The second thing is the truly fundamental belief that these communities have the capacity to build, innovate, scale, and sustain solutions in their own communities. And that there's genius that we really have not tapped into and that we should be chasing every moment of every day, pursuing it and trying to unleash it. Those two things–How do you pursue and release the genius? And how do you ensure that these communities have all the tools that they need to be successful?
I work at an historically Black college. I approach my work there with the confidence gained from what we did at Brothers@, and the confidence of the language that we put together in the evaluation. I have the confidence in understanding that what we did in the evaluation is huge, something that is really unique, innovative. I have no problem pulling up the report and sending it to somebody and saying, “Yeah, that's what I did.” And as I work with other organizations, I encounter a blatant disregard for the notions that, “Hey, these people have some type of genius that we need to tap into and how can we scale that.”
JP: Is part of what you’re getting at the challenge of working in settings where there’s a top-down approach to systems change?
HJ: Yes, but even that is complicated. Because by contrast, “bottom-up” approaches to ownership and innovation have become a get out of jail free card. You can do something bottom up and not believe that there's gold there. You could do something bottom up and really not do everything you can in your power to make sure that your people will be successful. So it's,“Hey, we did this thing bottoms up” and being rewarded for that even when it’s not sustainable. I see that a lot right now. “Ownership”. “Bottoms up”. That language is going to very much be taken. We're going to have to be creative in how we continue to push the envelope, because I don't think it's going to be taken and used in a way that is best for our communities.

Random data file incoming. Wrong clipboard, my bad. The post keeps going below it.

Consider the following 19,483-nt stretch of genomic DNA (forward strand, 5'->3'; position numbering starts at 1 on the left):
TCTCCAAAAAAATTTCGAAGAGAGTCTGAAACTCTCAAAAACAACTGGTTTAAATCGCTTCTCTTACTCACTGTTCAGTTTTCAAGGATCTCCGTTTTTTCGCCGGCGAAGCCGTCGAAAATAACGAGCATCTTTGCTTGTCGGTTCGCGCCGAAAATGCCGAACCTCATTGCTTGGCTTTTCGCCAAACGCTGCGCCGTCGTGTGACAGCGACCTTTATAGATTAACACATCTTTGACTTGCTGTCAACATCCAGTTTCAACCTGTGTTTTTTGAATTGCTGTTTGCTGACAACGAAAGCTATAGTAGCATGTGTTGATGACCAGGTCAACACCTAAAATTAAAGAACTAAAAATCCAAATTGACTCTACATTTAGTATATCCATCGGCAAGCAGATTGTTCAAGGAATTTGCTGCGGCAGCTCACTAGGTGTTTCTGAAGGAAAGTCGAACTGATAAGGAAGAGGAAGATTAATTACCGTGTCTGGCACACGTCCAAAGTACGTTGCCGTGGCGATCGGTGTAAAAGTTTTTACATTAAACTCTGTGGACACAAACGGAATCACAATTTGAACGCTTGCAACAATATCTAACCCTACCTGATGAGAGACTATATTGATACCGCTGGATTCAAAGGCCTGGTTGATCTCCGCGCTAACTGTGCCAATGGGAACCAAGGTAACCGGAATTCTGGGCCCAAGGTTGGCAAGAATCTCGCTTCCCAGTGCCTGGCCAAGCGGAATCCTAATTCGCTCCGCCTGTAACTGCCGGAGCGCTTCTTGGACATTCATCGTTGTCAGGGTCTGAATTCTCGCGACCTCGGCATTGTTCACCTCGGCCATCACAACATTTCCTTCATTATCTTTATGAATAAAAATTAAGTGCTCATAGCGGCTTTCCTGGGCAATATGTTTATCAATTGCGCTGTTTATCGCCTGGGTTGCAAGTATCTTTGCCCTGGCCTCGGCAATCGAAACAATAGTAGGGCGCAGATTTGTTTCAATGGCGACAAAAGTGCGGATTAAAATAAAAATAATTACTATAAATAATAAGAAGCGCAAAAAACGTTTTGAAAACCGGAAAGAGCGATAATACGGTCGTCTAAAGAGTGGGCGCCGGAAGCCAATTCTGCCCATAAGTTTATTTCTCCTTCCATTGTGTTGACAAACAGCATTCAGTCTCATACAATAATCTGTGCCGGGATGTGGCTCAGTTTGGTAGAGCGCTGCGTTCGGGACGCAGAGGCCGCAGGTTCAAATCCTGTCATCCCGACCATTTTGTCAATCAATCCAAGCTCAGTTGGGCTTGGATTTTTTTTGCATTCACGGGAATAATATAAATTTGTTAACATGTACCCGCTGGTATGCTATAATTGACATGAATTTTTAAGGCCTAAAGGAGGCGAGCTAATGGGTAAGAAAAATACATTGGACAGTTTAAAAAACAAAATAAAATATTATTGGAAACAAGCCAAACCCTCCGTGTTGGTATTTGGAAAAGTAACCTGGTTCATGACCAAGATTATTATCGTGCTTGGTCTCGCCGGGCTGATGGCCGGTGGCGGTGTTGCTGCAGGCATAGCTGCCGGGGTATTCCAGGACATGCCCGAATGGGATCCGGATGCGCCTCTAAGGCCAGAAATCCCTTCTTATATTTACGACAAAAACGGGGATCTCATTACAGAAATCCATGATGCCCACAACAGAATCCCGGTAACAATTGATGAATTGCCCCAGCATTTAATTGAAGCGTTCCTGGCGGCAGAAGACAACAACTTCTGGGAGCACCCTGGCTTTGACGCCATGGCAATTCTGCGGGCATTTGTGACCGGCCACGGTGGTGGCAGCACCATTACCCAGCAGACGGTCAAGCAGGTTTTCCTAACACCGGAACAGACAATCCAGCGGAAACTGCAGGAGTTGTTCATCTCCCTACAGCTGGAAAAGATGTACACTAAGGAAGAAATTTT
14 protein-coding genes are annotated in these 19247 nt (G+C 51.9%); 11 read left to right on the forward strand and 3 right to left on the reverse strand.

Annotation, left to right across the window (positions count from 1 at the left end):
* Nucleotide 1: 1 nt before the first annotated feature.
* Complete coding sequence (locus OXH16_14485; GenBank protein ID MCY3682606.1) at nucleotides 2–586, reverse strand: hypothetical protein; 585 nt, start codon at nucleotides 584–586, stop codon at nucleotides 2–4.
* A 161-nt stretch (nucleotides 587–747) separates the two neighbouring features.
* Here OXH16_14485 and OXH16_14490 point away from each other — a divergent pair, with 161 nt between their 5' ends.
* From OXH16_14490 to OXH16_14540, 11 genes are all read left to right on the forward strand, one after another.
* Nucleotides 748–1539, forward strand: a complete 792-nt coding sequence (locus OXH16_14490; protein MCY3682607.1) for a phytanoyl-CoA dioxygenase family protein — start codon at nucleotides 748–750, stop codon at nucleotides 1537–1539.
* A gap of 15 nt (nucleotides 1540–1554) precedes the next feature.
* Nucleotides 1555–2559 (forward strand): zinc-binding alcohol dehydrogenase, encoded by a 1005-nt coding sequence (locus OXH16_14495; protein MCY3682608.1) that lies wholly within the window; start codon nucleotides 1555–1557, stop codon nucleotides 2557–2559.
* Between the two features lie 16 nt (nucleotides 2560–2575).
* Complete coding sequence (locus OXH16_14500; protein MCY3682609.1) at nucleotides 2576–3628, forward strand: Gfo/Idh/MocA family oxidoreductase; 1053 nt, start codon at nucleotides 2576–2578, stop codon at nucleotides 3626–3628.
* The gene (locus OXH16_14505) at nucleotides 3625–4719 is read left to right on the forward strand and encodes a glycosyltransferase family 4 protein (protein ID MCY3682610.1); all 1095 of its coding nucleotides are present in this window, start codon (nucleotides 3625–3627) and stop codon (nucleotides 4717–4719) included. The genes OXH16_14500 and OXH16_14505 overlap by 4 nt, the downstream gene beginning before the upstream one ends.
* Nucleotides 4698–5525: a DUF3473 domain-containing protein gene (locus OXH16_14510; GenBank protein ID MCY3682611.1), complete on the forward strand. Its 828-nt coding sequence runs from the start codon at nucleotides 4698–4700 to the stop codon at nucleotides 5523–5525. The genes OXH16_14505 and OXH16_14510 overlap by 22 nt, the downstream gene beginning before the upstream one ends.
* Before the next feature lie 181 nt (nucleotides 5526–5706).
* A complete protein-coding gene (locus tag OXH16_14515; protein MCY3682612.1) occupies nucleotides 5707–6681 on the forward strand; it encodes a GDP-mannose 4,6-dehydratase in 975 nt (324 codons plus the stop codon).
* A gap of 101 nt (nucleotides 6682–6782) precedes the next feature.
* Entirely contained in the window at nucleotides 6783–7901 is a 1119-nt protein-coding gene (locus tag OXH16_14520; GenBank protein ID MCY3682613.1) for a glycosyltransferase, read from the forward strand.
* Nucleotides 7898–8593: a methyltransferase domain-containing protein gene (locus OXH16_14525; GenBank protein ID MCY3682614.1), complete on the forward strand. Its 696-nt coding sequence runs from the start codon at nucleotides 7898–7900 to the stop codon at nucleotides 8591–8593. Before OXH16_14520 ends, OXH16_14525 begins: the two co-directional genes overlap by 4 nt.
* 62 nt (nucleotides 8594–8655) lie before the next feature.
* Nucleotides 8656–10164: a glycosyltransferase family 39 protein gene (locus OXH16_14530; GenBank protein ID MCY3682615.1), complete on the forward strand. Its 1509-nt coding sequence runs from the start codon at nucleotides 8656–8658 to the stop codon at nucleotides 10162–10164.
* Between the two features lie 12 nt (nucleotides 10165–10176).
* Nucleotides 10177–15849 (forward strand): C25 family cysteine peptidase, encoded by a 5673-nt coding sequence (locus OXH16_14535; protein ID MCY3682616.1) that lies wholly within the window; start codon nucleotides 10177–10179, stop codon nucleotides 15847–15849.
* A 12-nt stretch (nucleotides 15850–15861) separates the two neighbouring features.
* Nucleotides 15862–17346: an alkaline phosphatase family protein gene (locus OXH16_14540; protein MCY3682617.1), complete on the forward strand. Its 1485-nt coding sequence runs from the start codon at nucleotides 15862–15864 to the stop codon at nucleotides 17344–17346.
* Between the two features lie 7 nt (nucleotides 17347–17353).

JP: So what does that mean for people centering ownership in innovation?
HJ: I think we don't know how to facilitate ownership. So we’ll step fully into just giving the ownership over, which has its place. I've been reading a lot about the studies on Jeff Bezos and Mackenzie Scott's philanthropy and there's great results coming from that type of giving. I think it's going to push us into a space of full ownership. Which to a degree may not be negative. But more and more I’m thinking there will need to be these translators, these intermediaries that actually facilitate ownership in this work. What does that look like? Well, instead of saying, “There's gold there and now let's extract it,” I'm saying, “There's gold there. Let's go learn from it, let's understand it and let's go deeper with it.” I don't believe that’s happening in the contexts that I'm in right now. The marginal gains we see in what does happen, can blind us from seeing what could have happened if we do that deeper digging to understand that gold. There’s a huge missed opportunity until we make that shift.